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Gaming in Japan: An Odyssey

by Andy Kitkowski


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Hey everyone! Sorry about the delay in this month's article: From seven day work weeks (plus part time work) to my wife getting sick... well, it's been an interesting month. Since I've received so much feedback on this series, I went ahead and designed a Japanese TRPG Homepage. Finally, I've recently been asked by VIZ media, a large organization that translates Japanese anime and manga into English for release in the US, to write articles about Japanese RPGs to appear in the comic release of the popular Japanese fantasy manga "Bastard!!" - While my articles over there aren't as long, or tied to Japanese society or social issues, as these are I hope people will find them interesting nonetheless.

Right now I'm getting some interviews ready with some Japanese game designers for future issues of this article. For this issue, I decided to take care of some of the questions that people have submitted about Japanese TRPGs and the gaming scene. As always, if you have any questions or comments, please submit them to the PTGPTB staff!

For the sake of these questions, I'm going to break my rule regarding the distinction between "RPG" and "TRPG". Here, RPG will also refer to what we consider RPG; the pen-and-paper kind.

Q: What's the most popular TRPG in Japan?

Sword World, definitely. Sword World is the first Japanese-born TRPG, having been released in the mid-late 1980s. Heavily influenced by Dungeons and Dragons, this game is one based on classes and levels and comes bundled with a lightly detailed vanilla fantasy world. Since it's been around from the beginning, it's got the largest following and most support in terms of published adventures, replays, and gaming circles.

After Sword World, GURPS seems to be the strongest contender. The idea of one universal rules system seems to be appealing to Japanese gamers, and indies RPG conventions are never short of GURPS-based fan supplements (GURPS Tarot, GURPS Gundam, GURPS >Enter Anime Name Here<). Lately, though, White Wolf's World of Darkness games, specifically Vampire the Masquerade, as well as innovative Japanese-born creations like the works of the F.E.A.R Studio, are becoming more and more popular.

Q: How do the Japanese view their own culture in RPGs?

Good question, and not one that's easily answerable. Japanese TRPGs essentially all spring from Dungeons and Dragons, and currently still have a tighter link to fantasy than our RPGs do (though this may change in a few years). Therefore, Japanese culture "as is" rarely appears in most TRPGs. Anytime it does appear, it's always with a twist: Tenra Bansho is traditional Feudal Era Japan Meets Warhammer 40K-style magic and high tech. Tokyo Nova is Cyberpunk Japan, complete with mega-corporations and street gangs. Between these two games (and others that contain an analogue of Japan), we get very different pictures of "Japanese" society than we would with a more "realistic" RPG. Then again, I've yet to see an RPG made here in the states that doesn't have some rules for firearms or potentially fatal combat, one aspect of our culture that doesn't exist day-to-day for the average citizen, but certainly exists in movies and other stories.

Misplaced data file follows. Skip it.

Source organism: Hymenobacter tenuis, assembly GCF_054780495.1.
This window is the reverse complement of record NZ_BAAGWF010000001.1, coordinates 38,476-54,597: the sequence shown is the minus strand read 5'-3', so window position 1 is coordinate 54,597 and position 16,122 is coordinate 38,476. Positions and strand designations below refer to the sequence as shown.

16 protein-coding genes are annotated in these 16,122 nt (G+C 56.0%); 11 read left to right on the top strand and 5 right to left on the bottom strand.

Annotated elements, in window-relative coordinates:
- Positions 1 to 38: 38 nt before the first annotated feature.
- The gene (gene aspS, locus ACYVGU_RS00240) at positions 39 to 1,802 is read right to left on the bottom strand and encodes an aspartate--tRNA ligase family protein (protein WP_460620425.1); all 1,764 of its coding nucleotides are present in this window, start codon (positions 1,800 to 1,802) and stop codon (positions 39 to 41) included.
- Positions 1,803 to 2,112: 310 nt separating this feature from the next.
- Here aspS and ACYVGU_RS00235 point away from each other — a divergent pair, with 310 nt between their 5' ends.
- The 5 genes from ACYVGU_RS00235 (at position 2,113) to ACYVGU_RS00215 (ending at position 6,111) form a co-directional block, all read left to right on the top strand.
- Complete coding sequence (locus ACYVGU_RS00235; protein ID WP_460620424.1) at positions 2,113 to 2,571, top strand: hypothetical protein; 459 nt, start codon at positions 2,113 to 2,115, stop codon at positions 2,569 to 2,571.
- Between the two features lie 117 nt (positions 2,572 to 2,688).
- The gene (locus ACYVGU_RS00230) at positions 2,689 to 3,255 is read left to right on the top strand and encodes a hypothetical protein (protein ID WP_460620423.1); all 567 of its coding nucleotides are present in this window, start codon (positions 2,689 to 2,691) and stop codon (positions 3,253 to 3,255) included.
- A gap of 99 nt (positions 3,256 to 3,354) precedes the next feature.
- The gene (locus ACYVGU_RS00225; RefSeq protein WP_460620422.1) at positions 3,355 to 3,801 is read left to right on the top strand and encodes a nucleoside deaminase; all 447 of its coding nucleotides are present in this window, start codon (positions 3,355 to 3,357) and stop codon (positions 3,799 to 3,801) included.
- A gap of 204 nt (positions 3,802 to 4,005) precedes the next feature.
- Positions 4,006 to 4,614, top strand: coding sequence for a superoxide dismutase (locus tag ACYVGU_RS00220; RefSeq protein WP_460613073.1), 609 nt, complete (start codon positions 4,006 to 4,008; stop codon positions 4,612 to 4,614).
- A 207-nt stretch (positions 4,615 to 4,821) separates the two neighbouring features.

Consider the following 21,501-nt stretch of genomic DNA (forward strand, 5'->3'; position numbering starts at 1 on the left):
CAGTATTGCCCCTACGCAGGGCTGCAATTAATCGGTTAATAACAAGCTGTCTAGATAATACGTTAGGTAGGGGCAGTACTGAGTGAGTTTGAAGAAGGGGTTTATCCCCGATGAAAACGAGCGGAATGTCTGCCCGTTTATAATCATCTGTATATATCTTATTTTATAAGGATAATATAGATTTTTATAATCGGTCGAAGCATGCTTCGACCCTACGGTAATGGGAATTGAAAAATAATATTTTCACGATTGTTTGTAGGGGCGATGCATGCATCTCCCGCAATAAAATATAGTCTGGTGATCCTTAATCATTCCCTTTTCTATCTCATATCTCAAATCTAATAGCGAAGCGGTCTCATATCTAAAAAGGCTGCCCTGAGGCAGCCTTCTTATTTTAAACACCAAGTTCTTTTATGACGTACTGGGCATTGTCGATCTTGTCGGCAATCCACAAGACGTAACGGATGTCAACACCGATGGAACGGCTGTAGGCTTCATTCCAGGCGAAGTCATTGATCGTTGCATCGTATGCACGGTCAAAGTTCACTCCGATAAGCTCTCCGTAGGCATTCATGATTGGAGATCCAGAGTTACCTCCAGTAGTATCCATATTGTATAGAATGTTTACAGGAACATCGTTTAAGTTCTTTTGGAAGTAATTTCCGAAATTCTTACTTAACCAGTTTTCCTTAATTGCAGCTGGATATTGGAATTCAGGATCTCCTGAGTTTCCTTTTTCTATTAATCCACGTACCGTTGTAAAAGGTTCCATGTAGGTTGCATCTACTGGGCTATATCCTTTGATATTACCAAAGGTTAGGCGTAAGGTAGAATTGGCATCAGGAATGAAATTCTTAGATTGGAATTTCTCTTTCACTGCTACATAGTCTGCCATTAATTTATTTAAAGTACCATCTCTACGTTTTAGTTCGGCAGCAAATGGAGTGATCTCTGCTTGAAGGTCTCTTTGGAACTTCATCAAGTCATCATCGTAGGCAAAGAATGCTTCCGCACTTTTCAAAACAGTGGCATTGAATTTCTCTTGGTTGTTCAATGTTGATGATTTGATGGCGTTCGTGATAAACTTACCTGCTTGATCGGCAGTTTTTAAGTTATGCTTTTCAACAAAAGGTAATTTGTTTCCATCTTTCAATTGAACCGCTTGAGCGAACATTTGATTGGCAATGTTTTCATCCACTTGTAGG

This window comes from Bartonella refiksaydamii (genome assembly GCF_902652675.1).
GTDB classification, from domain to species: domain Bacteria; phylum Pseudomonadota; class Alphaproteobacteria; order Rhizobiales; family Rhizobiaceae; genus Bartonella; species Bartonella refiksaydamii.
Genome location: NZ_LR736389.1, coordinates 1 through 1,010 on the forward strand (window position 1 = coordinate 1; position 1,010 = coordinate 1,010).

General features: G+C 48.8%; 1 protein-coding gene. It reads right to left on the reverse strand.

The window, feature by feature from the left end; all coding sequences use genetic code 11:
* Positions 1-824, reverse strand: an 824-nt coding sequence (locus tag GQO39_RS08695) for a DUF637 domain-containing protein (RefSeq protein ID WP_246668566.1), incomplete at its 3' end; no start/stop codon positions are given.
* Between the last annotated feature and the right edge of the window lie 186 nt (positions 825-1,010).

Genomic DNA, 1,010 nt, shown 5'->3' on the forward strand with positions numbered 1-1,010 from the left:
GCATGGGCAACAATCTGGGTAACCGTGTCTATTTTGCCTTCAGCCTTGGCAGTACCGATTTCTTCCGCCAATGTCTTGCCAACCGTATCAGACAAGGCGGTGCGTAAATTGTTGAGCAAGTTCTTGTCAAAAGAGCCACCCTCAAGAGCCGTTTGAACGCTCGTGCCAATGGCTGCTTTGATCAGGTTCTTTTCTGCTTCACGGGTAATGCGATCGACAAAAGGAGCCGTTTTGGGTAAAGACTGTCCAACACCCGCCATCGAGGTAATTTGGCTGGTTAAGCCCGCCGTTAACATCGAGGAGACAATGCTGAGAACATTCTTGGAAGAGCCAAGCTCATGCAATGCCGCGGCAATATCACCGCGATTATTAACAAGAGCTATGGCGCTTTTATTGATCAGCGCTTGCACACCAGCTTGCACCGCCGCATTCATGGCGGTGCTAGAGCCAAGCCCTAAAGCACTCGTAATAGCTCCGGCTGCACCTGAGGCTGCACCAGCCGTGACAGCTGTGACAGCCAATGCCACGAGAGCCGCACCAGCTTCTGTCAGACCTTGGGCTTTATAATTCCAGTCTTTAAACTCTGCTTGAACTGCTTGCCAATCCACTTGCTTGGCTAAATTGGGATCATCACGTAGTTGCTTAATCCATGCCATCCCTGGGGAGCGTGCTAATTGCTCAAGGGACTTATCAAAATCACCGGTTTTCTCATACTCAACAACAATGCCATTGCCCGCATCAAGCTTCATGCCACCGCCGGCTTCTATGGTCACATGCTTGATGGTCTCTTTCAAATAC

So what does it all mean? Well, only a few Japanese TRPGs are set in Japan. Out of those that are set in Japan, most of them do it as a convention of convenience; it's easier to play a game in an urban setting for the Japanese, be it supernatural horror or mecha action, if you use a familiar setting like Tokyo rather than an unfamiliar locale like Los Angeles or Berlin. For those TRPGs that focus on "Japanese Culture", particularly in games like Tenra Bansho and Tokyo Nova, the Japanese view their historical culture with the same amount of awe and "kewlness" that we view medieval European fantasy (swords, magic, divine intervention, Celts!, etc). All other cultural conventions about how the Japanese view their own culture in TRPGs would be better turned into a discussion of the very interesting topic (but one best left for other forums) "How do the Japanese view their own Culture?"

Q: In Japanese RPGs, are there Japanese authors which have a strong influence on their RPGs? For example, J. R. R. Tolkien had a strong influence in the early US RPG movement.

Yeah, there's one author, although he's not Japanese, who has a strong influence in Japanese RPGs: He's J. R. R. Tolkien. Seriously. See, since TRPGs weren't created in Japan, but were in fact born from western fantasy RPGs like Dungeons and Dragons, which were inspired by Tolkien, the path still traces back to Tolkien.

I'm sure that modern Japanere TRPGs, especially with focuses other than western-style fantasy, have been influenced by Japanese authors. However, since most Japanese TRPGs don't contain a "sources/inspiration index" , it's hard to tell, and certainly case-by-case depending on the RPG and author. Hopefully later, when I interview some Japanese game designers, I'll find some traces of influence from Japanese writers.

Q: Are there any hot gamer chicks in Japan?

A resounding "Yes!" Or, at least, a resounding "Um... yeah, pretty much!" Make no mistake, the majority of role-players encountered, like elsewhere, are male. However, from most of the circles I've seen there are roughly one to two women for every group of six or so players. Of course, not all of them are attractive, as in the US, but there are definitely gamer babes.

When I played RPGs in college in Tokyo with my "SF Literature/Video Game/Heavy Drinking" group on the weekends, there was a creature that resembled an egg. Not to be mean or anything, but I couldn't tell if it was a man or a woman for about twenty minutes until the chinless, gibbering thing spoke. It was a she. Gamer troll.

However, that was the only such female gamer I met. Most are either geeky, charming, or downright gorgeous. When I was at the Indies RPG room at the 2000 Comic Market, I noticed that most of the women were either cute or had a cute/geeky multiclass thing going on. Then , I turned around and saw a girl wearing hip-hop style clothing selling an RPG that she made herself. She was gorgeous. I may be biased, but the only ontological truth that I hold dear is that Even Mildly Attractive Women in Hip-Hop Clothes are Sexy, and Asian Women in Hip-Hop Clothes are Downright Deadly. I was about to blurt out something stupid, like "Marry me", but then I remembered that I was already married and instead asked her about her game. "A high school love comedy RPG based on the rules (including Sanity) of Call of Cthulhu? I'll take two, thank you."